Three weeks after Congress member of Parliament Sanjay Nirupam called off his fast, the Congress-led government in Maharashtra is yet to decide on a power rate cut for consumers of Reliance Infrastructure (distribution) and Tata Power (distribution) in Mumbai.
The delay in taking a decision is due to the strong objection by the state finance department to shell out funds to provide a subsidy to private power distributors.
Besides, the distribution companies have indicated that rate-related issues will be settled at the level of Maharashtra Electricity Regulatory Commission under the Electricity Act, 2003, and they won’t be in a position to unilaterally take any call in this regard.
Tata Power’s consumer base is 450,000. For Reliance Infrastructure, it is 2.8 million.
The Maharashtra cabinet, which met on Tuesday, did not take up the rate cut issue.
The Cabinet, on January 20, already approved a 20 per cent cut across the 21.5-million consumers of Maharashtra State Electricity Distribution Company (MahaVitaran).
The Cabinet also took a decision to provide Rs 1,212 crore (Rs 12.12 billion) towards subsidy to MahaVitaran for two months.
A senior minister elected to the Maharashtra Legislative Assembly from the western suburbs admitted pressure was mounting for an early decision
“Therefore, it has been decided that a group of ministers and elected representatives will soon hold talks with the Tata Power and Reliance Infrastructure to discuss various options for tariff cut for their consumers in Mumbai.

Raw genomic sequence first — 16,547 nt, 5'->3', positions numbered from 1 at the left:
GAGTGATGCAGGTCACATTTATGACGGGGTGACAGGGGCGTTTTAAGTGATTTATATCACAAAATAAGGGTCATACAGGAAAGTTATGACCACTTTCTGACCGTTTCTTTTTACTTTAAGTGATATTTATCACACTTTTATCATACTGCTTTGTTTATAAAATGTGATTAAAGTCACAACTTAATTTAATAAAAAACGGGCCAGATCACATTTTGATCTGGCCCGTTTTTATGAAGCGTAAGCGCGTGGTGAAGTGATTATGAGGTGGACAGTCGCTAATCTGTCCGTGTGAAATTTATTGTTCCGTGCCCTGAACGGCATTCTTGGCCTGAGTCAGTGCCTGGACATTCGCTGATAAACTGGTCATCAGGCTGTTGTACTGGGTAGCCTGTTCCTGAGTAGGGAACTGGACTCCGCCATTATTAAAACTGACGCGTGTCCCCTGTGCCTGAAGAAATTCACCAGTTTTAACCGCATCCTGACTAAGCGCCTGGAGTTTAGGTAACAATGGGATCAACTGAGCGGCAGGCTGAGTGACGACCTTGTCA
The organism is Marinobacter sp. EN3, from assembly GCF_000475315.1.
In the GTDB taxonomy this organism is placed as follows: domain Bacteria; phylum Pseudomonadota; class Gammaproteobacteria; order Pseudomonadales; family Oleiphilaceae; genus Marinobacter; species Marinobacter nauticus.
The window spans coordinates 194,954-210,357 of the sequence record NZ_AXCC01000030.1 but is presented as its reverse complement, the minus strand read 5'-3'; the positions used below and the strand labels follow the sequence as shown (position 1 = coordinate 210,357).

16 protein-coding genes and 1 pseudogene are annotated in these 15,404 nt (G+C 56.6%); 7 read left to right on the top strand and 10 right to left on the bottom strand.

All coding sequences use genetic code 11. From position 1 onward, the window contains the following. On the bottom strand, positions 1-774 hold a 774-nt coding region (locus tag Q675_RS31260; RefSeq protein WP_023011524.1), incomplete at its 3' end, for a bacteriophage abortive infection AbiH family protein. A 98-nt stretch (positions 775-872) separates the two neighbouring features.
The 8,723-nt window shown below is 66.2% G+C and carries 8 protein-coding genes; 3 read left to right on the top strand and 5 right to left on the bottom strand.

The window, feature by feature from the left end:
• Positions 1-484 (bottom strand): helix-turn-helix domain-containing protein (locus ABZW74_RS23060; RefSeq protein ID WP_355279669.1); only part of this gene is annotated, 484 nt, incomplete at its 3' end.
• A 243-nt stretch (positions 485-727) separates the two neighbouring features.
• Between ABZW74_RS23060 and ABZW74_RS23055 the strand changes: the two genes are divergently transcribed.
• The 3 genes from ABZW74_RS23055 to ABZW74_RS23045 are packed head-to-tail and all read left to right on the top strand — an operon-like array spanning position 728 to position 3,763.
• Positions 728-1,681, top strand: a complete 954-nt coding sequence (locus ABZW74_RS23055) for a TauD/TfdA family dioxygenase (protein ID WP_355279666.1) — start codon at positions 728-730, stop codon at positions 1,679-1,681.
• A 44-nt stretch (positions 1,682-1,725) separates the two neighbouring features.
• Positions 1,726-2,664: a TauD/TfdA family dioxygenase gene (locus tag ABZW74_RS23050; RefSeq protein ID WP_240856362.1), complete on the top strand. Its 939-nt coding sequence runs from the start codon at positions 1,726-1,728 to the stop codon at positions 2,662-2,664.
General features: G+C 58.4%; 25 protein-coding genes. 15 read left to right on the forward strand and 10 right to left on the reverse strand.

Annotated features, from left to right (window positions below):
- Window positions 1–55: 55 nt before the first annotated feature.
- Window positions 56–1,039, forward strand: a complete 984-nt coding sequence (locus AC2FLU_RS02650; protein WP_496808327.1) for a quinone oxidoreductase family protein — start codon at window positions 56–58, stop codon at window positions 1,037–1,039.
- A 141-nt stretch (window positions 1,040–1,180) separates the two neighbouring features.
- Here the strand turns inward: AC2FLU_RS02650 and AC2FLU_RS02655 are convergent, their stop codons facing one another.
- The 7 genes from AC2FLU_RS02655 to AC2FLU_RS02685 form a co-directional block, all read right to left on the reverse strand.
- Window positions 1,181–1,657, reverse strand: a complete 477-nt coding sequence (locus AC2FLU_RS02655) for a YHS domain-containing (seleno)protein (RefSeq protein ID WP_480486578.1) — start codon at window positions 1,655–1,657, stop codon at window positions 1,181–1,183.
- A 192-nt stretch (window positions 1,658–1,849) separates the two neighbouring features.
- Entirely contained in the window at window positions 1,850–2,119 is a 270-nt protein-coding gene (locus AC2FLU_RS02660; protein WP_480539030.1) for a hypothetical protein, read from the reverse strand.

“After the proposed meeting, the cabinet is expected to take a decision,” said the minister.
According to MERC’s orders issued last year on multi-year rates, Tata Power’s rate for 2013-14 was revised upward, but was much lower at Rs 2.13 a unit compared to Rs 3.93 a unit by Reliance Infrastructure for low-end consumers with monthly consumption up to 100 units.
For consumption between 101 and 300 units, Tata Power’s rate is Rs 3.62 a unit against Reliance Infrastructure’s Rs 6.84 a unit.
Congress MP Gurudas Kamat has reiterated that Reliance Infrastructure consumers be allowed to shift to Tata Power considering lower rates especially for the monthly consumption up to 300 units.
Incidentally, MERC in its another order, issued in October 2013, had ruled Reliance Infrastructure distribution’s 792,000 consumers with monthly consumption up to 300 units should be immediately transferred to Tata Power distribution.
However, the order was challenged by Reliance Infrastructure distribution in the Appellate Tribunal for Electricity, which has stayed the MERC order.